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Grant will help improve Kitsap stream maps
A Silverdale developer was skeptical, so he went to the Suquamish Tribe last fall, wondering about a creek that supposedly meandered through his yard, blocking him from building more on his property.
Kathy Peters, West Sound Watersheds Lead Entity coordinator, joined the tribe to investigate the creek and was surprised at what they found.
The stream did not exist, though another stream was located across the street.
"I am one of those people who wants to believe maps," said Peters, referring the state Department Natural of Resources maps detailing stream locations. "It's really random because something has to happen. People don't just go around looking for streams."
The Wild Fish Conservancy, based in Duvall, received $120,000 last month from the state Salmon Recovery Board to ensure the streams in Kitsap County are classified correctly, specifically the accuracy of the stream's locations and whether they are fish-bearing.
Unlike the case of the phantom Silverdale creek, many streams have not been properly mapped. As a result, they have not received the appropriate buffers to meet environmental standards.
The state's maps regarding streams are based on aerial views and predictions first created in the 1970s by the state Department of Natural Resources. Jaime Glasgow, director of science and research for the conservancy, said they are relied on by government across the state for growth and development decisions.
Though these maps were most recently updated in 2005, he said their accuracy is questionable.
Glasgow, project director for the Kitsap project, said modern technology enables scientists to take photos with higher digital resolution, far more accurate when predicting the accuracy of stream flows.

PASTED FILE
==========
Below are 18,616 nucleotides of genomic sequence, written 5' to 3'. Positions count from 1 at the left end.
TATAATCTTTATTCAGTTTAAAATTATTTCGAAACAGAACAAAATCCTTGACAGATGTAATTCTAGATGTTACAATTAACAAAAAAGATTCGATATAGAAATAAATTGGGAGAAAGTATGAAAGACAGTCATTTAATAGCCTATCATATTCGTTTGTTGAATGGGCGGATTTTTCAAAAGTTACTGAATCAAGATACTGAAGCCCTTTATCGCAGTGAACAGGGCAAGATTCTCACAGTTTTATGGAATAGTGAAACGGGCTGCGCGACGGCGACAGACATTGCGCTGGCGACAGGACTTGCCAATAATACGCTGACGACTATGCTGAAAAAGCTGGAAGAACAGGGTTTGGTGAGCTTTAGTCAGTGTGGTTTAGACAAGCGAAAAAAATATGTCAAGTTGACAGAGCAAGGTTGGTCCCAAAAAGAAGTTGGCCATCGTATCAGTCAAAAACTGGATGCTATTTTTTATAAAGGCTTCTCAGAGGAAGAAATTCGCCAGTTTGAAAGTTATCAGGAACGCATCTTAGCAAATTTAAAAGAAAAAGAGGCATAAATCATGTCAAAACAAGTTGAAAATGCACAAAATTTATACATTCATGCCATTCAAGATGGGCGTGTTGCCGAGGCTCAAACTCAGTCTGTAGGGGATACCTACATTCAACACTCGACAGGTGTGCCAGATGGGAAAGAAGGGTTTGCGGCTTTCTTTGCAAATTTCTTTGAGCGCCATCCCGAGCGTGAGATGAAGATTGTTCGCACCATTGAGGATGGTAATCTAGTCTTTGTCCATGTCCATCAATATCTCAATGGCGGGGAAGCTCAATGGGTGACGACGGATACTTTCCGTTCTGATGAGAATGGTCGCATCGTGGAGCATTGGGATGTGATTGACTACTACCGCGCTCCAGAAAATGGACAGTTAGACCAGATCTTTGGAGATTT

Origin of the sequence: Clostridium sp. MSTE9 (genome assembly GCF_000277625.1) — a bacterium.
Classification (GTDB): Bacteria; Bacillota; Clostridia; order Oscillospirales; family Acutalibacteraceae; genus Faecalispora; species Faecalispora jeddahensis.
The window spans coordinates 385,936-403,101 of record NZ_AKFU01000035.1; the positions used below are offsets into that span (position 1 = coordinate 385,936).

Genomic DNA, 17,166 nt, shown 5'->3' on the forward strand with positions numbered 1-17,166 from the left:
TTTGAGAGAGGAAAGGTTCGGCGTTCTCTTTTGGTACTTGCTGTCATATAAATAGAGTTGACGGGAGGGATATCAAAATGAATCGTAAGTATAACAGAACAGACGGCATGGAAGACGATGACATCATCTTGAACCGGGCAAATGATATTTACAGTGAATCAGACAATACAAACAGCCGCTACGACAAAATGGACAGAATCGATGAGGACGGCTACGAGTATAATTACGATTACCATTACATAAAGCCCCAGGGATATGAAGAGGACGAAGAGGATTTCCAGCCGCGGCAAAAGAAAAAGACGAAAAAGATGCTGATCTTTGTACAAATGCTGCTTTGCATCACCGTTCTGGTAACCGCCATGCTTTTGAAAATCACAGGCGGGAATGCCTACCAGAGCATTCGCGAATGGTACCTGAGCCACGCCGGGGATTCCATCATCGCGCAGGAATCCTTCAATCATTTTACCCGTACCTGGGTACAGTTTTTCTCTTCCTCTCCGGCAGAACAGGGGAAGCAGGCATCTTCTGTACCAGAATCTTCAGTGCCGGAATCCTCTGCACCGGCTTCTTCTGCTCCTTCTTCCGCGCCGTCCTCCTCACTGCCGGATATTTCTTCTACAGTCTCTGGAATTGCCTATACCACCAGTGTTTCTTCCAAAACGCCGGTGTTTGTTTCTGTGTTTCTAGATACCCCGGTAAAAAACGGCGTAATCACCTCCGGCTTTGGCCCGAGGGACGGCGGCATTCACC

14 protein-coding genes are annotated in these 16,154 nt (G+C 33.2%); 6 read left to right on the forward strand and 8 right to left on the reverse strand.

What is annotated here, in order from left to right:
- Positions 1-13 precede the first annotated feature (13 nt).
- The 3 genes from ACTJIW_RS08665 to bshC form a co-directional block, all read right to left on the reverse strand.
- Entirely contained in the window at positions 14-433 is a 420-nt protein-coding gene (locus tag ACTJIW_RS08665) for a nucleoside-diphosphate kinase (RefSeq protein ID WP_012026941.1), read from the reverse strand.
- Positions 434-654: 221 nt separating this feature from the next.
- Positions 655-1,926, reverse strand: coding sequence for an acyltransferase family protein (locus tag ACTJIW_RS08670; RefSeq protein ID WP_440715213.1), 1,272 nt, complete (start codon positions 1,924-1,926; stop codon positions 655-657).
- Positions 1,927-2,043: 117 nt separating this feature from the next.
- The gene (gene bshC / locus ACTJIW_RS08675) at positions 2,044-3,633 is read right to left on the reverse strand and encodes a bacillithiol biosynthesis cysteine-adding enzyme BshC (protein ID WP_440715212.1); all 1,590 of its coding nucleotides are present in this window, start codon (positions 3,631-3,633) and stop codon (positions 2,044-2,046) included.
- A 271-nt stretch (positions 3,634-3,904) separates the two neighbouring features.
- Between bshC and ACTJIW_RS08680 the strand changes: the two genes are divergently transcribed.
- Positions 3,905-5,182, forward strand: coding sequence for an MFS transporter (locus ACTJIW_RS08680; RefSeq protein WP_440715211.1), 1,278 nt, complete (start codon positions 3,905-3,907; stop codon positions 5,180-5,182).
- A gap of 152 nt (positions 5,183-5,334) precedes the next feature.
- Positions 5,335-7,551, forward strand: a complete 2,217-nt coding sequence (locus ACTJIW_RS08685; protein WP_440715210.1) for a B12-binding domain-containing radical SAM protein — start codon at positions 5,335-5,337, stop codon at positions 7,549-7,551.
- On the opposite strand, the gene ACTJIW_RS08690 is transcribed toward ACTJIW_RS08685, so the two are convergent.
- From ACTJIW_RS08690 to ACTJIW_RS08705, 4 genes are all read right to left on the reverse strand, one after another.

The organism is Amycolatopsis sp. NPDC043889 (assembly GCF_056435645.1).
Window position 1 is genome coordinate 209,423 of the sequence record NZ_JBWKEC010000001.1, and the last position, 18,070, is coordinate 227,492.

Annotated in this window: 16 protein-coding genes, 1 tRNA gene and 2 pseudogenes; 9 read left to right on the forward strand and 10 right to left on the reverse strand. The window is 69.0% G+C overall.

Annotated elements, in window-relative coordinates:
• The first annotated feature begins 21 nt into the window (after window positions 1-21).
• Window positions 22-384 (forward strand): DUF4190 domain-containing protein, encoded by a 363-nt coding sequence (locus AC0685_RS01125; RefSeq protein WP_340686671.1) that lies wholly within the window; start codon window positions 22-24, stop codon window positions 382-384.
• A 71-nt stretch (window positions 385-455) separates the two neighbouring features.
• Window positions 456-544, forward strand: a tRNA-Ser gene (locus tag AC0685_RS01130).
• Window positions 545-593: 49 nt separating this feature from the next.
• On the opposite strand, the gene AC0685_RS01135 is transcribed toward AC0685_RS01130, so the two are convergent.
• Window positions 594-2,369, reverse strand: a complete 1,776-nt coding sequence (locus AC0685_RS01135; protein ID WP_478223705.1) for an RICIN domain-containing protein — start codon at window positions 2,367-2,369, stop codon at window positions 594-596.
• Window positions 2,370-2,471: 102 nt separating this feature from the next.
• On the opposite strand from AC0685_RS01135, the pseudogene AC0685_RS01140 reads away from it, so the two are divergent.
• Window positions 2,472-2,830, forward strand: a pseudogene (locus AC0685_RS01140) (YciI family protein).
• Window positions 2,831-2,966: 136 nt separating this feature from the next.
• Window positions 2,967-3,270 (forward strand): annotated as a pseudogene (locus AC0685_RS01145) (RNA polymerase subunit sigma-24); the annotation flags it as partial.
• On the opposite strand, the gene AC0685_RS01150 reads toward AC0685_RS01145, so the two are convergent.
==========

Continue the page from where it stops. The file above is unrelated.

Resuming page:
He also cited the lack of field research done by scientists to study smaller streams, which Peters said is a significant issue in Kitsap, which contains 975 miles of streams but few larger waterways.
In a similar ongoing project in Thurston and Mason counties, the conservancy has studied 61,000 acres in 167 streams. Of the 160 miles of stream they've found, 27 were previously unmapped. The conservancy, previously named Washington Trout until three years ago, was created in 1989 and has multiple locations around the Puget Sound.
Micah Wait, director of conservation for the conservancy, said many of the streams were misclassified as to whether they are fish-bearing because of misunderstandings about where fish can spawn.
For example, many streams that form during fall rain storms were dismissed because they only exist for four or five months, even though they are prime fish spawning grounds.
"Fish habitats are more ubiquitous than what people think," Wait said.
The conservancy will work with the West Sound Watersheds Lead Entity, a group of local leaders and scientists. The Legislature created many such groups across the state in 1998 to oversee salmon restoration projects.
Peters said a meeting is scheduled for Jan. 20 between Lead Entity leaders and representatives to determine which areas should be researched in Kitsap. Based on previous calculations regarding the cost of the research, the grant is expected to pay to research about 60 miles of streams in the county.
Glasgow said the conservancy will first undergo a public information campaign so they can identify developers who will allow them to research on their properties.
Though streams near the Puget Sound in the more rural northern and southern parts of the county are the most likely parts of the county to be researched, Peters said problems with maps are evident everywhere.
"We can save everyone a lot of time and money and help cities and counties make accurate choices on land by streams," Glasgow said. "There will be fewer surprises."